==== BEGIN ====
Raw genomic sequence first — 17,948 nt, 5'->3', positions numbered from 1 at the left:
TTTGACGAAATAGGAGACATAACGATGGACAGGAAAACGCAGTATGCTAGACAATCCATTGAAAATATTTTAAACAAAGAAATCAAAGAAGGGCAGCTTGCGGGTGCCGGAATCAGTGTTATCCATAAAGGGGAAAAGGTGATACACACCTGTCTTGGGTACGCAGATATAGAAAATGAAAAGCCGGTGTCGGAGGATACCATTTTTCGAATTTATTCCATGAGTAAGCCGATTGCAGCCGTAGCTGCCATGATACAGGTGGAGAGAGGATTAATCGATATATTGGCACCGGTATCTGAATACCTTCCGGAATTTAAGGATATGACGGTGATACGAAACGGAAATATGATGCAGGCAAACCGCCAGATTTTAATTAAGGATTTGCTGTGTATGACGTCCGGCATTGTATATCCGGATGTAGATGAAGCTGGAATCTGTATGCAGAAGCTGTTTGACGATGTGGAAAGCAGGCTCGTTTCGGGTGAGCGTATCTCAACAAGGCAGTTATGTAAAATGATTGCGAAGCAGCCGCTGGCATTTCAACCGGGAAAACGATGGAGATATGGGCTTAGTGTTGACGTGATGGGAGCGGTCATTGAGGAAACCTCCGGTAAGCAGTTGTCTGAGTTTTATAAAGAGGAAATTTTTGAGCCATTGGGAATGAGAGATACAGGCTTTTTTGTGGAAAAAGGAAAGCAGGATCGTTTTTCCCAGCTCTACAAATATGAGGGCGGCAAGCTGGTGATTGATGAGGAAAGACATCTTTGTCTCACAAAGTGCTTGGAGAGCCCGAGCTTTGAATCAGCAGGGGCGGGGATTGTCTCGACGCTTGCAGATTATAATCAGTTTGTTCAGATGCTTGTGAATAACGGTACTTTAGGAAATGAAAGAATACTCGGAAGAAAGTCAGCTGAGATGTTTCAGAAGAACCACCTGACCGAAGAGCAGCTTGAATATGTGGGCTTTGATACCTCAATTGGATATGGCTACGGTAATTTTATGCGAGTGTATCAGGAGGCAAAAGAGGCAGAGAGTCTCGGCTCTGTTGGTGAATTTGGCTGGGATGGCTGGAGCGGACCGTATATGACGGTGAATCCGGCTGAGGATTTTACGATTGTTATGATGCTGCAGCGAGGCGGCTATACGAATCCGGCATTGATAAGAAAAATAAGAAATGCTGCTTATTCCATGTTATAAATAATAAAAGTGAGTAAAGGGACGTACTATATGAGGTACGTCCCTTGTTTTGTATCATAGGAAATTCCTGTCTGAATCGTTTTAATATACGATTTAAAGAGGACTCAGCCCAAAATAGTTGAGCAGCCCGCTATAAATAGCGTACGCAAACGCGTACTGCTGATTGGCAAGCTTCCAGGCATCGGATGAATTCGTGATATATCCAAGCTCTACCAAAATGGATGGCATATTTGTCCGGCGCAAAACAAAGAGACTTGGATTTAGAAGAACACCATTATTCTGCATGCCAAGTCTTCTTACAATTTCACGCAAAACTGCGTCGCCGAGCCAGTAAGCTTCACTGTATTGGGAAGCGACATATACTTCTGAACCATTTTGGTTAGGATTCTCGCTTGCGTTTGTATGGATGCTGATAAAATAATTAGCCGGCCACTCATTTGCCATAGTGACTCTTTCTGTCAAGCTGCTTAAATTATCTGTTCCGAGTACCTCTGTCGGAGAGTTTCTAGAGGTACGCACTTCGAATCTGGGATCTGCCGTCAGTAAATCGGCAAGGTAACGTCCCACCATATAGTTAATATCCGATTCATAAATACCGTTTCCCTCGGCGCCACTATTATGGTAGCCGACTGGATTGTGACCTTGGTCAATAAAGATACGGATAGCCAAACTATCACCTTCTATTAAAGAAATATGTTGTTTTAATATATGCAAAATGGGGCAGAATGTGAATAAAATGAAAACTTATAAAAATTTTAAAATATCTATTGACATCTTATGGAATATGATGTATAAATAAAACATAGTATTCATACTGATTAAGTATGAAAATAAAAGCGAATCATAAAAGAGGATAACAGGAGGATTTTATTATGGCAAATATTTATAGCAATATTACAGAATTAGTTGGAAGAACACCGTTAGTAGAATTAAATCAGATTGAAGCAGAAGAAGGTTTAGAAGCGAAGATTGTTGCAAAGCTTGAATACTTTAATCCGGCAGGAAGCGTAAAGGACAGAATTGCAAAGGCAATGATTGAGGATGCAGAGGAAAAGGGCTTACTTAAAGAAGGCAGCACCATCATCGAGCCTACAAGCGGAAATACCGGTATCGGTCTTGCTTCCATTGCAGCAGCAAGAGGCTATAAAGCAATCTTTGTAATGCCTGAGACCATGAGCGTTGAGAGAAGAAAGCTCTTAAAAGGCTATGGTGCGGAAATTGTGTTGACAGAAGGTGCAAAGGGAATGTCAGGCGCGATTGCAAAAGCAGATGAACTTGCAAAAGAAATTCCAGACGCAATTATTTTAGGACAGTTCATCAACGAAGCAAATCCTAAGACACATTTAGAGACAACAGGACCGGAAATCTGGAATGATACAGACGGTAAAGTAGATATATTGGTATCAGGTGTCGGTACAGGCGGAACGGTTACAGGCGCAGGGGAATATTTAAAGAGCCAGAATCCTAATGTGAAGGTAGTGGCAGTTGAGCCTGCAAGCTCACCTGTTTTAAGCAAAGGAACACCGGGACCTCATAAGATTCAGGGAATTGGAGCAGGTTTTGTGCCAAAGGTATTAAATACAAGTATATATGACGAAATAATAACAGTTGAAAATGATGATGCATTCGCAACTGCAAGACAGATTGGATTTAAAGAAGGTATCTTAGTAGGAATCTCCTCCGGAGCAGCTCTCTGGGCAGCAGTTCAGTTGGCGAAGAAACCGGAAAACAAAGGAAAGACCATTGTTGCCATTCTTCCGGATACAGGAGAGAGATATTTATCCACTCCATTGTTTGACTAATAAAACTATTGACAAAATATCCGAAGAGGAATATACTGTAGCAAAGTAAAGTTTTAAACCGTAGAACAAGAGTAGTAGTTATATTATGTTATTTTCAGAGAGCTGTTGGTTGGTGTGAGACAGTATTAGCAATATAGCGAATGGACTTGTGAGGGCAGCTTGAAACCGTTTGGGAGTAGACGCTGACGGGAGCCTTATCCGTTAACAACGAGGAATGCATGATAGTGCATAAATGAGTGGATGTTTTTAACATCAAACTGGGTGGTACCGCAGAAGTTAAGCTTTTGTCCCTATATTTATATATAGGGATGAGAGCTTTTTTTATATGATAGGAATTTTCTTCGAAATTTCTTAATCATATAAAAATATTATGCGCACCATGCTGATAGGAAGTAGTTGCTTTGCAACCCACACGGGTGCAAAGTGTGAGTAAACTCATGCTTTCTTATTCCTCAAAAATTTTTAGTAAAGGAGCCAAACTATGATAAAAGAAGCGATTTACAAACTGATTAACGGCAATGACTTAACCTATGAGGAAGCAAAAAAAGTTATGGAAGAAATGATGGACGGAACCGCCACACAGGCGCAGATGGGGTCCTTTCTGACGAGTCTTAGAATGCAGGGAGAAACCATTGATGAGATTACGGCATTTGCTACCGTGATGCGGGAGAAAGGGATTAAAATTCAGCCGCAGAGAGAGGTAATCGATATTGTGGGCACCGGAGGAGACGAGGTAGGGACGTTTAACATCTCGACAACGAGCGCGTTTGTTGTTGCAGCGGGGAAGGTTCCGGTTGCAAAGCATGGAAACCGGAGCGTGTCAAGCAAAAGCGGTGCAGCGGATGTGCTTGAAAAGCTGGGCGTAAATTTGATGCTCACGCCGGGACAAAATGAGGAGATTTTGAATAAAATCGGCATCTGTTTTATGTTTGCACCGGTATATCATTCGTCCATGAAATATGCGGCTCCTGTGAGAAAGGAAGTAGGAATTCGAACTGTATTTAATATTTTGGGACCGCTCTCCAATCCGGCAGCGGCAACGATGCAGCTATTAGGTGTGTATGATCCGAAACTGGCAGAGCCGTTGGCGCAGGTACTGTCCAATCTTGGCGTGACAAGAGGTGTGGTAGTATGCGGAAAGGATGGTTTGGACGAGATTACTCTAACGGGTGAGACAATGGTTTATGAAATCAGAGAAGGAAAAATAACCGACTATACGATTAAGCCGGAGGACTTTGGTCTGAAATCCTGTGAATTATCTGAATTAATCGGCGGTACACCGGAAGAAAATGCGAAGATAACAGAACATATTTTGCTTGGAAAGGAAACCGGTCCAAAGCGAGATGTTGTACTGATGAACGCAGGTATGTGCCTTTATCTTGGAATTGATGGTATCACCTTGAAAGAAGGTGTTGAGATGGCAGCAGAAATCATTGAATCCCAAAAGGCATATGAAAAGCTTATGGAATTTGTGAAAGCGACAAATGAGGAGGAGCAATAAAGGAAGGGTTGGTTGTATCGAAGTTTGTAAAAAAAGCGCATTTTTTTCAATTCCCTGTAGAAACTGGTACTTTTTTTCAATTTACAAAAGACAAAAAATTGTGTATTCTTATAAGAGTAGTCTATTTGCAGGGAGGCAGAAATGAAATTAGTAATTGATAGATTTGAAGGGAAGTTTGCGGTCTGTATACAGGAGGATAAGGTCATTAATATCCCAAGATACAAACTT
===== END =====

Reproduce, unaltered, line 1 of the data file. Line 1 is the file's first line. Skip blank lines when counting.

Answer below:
Raw genomic sequence first — 17,948 nt, 5'->3', positions numbered from 1 at the left: